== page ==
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Programs Studying masters degree in physics in US

Hello!
From your own experience and because of your familiarity with your local institutes, what are the best universities in which one can pursue masters degree for 2016-2018 as a two year program and if also you are knowledgeable about universities that offer a one year MSc program as in UK for example?
 
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Well, it depends on what you're planning on for a career. If you want in on Academia, then a Master's program will be just about your worst option, as for Academia you absolutely need a PhD (same for many areas of industry) and even just having a bachelor's with relevant work experience may be better. A Master's in physics is a very unusual choice, I'm curious as to what your thinking was there (unless you're not in the States, in which case I know very little of your system).

As for good programs, I am not very knowledgeable, but obviously the higher tier ones are going to be MIT, Princeton, Berkeley, etc. and for middle tier Universities, the East Coast has many good opportunities (especially in Maryland, New Jersey, etc.), and I also hear that Texas has several good colleges in STEM.
 
What do you mean by worst option? Isn't a Masters degree followed then by PhD degree?
 

jtbell

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In the US, students intending to get a PhD in physics normally enter a PhD program directly after finishing a bachelor's degree. A PhD program here is more or less equivalent to a MSc + PhD in many other countries including the UK. It is not the usual procedure here to do the MS and PhD separately. My impression is that most physics MS programs here are terminal degrees that are for people who do not intend to go on to a PhD; e.g. they are specialized programs in specific application areas for employment in industry, or further-education programs for high-school teachers.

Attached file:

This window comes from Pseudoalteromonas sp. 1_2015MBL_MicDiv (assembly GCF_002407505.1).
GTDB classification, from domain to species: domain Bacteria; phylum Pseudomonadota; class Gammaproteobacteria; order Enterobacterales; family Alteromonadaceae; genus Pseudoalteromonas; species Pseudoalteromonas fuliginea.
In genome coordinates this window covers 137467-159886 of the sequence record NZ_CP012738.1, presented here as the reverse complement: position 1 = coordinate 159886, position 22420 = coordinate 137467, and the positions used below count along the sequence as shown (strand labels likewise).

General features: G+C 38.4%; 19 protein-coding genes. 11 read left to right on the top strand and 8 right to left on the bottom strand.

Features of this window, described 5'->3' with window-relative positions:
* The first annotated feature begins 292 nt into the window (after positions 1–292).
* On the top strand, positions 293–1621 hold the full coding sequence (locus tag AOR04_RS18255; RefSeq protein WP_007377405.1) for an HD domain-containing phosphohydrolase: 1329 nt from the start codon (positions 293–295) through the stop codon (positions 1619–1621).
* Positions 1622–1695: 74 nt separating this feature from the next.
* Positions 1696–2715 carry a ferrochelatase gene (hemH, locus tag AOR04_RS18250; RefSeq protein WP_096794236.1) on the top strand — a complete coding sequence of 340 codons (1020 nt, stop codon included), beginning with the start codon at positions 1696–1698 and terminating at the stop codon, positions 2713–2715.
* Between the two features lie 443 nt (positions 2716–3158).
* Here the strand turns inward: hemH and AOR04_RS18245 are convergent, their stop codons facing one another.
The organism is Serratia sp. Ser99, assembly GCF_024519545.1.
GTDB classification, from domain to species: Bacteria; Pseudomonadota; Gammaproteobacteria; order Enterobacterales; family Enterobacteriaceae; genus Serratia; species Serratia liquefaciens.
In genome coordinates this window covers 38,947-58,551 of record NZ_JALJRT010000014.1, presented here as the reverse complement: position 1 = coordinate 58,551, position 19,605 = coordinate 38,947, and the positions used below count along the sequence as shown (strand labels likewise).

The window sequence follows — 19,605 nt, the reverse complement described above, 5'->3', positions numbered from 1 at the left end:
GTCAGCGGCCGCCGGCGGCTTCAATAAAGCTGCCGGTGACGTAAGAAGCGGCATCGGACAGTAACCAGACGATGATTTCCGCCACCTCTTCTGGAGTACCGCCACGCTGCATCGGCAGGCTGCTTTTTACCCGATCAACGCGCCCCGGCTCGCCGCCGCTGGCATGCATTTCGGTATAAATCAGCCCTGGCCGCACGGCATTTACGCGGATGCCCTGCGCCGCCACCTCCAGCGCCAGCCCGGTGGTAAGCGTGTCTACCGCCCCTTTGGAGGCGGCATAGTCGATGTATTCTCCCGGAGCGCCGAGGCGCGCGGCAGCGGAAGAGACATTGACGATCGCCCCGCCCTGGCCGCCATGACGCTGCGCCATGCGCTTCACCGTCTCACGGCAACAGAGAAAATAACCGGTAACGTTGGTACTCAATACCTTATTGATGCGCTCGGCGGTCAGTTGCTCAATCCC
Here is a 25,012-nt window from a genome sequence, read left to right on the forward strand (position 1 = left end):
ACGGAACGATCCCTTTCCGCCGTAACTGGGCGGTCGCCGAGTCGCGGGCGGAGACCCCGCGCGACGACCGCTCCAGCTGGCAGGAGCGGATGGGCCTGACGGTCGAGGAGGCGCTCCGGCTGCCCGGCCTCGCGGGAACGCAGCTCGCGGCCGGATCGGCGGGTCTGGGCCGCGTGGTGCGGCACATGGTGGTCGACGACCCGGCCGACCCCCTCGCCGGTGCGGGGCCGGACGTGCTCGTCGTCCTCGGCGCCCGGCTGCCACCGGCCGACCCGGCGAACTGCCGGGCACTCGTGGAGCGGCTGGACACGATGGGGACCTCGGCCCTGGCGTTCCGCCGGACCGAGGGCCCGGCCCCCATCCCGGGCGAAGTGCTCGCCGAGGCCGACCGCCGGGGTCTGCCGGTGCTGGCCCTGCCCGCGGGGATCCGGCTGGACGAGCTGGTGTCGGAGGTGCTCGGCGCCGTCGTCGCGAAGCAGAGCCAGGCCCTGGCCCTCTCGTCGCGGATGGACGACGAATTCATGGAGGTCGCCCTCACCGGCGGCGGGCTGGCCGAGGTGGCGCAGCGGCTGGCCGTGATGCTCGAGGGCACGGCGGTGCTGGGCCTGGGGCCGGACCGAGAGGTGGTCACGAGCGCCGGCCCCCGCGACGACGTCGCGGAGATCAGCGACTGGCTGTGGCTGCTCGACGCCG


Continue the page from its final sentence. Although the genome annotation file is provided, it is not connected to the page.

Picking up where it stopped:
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I meant exactly what jtbell said. The time put into a Master's would be much better spend on work experience if you don't plan to go all in and get a PhD, and in many programs you kind of get the Master's along the way without going to a program for it, as he also mentioned.

This is how it is in the United States, but as I said it may be different in another country. What country are you from?
 
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In the US, students take 1 to 2 years of master courses, skip their master thesis, and do a 2 to 3 year PhD-lite.

If you want to do a PhD in Europe, you need an MSc. They don't usually offer one in the US, so contact that grad school and ask about what they can set up for you. Make sure it is a top school or else you'll be in trouble when you come back in Europe.
 

Vanadium 50

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In the US, students take 1 to 2 years of master courses, skip their master thesis, and do a 2 to 3 year PhD-lite.
What?

If you want to do a PhD in Europe, you need an MSc. They don't usually offer one in the US, s
It's usually called an MS in the US.